LRP Consumer Reviewer
After living with symptoms such as low-grade fevers, skin rashes, debilitating fatigue, and joint pain for an extended period of time, Phara Policar was diagnosed with lupus in 2004 during her senior year of college, when life is at a person’s fingertips. Similar to many patients with chronic diseases, Phara had the overwhelming desire to live a normal life. She had never heard of lupus before her diagnosis, and for many years, she lived in denial while her health continued to deteriorate. After graduating from college and becoming a communications director, Phara’s condition became so severe that a colleague urged her to seek medical help. Phara’s doctor gave her an ultimatum – prioritize her health or prioritize her career – so she reluctantly gave up her career and was hospitalized for several months to recover and gain control of her disease. Phara credits her doctor for saving her life that day, but she was the one who reinvented herself and gave her life new purpose.
Without the support of fellow lupus patients, Phara struggled to find others who understood the mental, physical, and emotional tolls of the disease. She eventually found the Lupus Foundation of America (LFA), which aims to improve the quality of life for all people affected by lupus through research, education, support, and advocacy. Phara now serves as an ambassador for the LFA, participating in community outreach and education programs as a voice for lupus patients. She has participated in the annual National Lupus Summit and has advocated to Congress for the lupus community. For the last 8 years, Phara has led an LFA support program in partnership with New York University to serve as a safe space for lupus survivors and their families to share their stories and gain access to resources.
Since her initial diagnosis, Phara has developed additional health conditions, such as vasculitis and Raynaud’s syndrome, further exemplifying the need to improve treatment options and support for lupus patients. In fiscal year 2019, she was nominated by the LFA to serve as a consumer reviewer on the Lupus Research Program (LRP) peer review panel. Although she was unsure what to expect of the scientific review process, she soon felt welcome among her fellow panel members as they worked toward the common goal of funding research to understand, prevent, and diagnose lupus and to improve treatments and quality of life of patients. Phara considers her participation on the LRP peer review panel a rewarding experience that has expanded her understanding of the progression and clinical manifestations of the disease. She also feels the CDMRP review process holds consumer perspectives in the highest regard, which ensures the voices of the lupus patient community are heard and taken into account when making funding recommendations. Although the pipeline for advancing new therapies is often long and complicated, the addition of the consumer perspective allows the most needed solutions to be prioritized.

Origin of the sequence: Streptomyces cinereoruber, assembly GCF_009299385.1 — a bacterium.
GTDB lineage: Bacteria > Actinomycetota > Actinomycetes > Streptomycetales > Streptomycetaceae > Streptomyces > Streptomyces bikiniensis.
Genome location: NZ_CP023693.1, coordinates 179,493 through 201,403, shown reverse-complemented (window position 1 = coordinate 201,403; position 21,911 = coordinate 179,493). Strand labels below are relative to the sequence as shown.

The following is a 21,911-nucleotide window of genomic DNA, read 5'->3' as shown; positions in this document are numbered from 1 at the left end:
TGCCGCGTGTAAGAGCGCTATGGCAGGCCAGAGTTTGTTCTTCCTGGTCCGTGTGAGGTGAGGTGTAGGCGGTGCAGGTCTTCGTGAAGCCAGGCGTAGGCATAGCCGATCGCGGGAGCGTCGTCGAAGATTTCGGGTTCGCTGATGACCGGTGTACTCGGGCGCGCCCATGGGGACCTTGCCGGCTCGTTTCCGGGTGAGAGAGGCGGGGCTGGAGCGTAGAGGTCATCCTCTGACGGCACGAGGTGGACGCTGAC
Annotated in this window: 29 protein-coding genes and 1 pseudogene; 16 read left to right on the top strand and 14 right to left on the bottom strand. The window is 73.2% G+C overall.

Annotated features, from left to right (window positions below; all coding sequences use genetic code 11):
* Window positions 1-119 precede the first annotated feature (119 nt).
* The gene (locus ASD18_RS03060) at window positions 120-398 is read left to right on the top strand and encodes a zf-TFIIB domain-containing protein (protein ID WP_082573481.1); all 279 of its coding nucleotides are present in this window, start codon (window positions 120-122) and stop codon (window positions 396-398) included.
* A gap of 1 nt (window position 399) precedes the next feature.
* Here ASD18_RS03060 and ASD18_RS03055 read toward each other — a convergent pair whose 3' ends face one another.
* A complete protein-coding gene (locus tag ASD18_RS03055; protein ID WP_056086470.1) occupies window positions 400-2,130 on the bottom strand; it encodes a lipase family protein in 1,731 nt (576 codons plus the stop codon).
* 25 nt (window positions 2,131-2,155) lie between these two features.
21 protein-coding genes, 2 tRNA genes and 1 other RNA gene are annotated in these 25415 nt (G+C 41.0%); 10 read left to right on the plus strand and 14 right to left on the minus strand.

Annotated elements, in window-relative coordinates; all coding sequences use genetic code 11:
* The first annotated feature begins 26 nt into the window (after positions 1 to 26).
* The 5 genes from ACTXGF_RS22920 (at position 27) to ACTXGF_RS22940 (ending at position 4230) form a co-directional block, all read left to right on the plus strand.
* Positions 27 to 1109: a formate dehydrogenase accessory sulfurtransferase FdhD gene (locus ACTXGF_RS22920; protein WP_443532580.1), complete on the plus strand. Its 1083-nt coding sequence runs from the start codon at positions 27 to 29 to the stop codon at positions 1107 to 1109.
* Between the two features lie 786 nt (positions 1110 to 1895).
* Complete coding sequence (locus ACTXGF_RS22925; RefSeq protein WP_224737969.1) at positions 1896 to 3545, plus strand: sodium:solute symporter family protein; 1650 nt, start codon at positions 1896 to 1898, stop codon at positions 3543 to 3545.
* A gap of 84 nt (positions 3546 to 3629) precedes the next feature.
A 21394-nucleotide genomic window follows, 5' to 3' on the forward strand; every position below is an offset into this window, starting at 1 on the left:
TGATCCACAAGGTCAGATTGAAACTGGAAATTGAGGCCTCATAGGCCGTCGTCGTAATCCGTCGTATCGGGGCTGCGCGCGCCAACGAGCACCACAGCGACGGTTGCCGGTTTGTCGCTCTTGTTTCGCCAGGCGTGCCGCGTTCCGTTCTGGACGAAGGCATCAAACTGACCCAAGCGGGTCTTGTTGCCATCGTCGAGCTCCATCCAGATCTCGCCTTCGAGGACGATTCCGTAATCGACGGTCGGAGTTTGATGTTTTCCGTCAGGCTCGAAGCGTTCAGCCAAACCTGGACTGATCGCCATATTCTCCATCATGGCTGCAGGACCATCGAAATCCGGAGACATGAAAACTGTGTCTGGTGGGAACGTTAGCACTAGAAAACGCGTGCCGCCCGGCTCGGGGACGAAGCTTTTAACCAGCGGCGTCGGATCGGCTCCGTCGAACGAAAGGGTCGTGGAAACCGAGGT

Phara now works as a special court-appointed advocate for children in foster care, as well as with volunteer organizations such as New York Cares. In 2019, she was awarded the Cabot Community Leader Award. Phara continues to advocate for those living with lupus in the hopes of creating better outcomes and improving their quality of life. Her experience with lupus has given her a powerful voice to advocate not only for the lupus community, but also for many others experiencing adversities.
As a result of her lupus journey, Phara says, “Not only have I regained control over direction of my own life, but I also get to be an example of what is possible for others who are still navigating their way through this experience.”
The views, opinions, and/or findings contained in this paper are those of the author(s) and should not be construed as an official Department of the Army position, policy, or decision.
Last updated Wednesday, October 5, 2022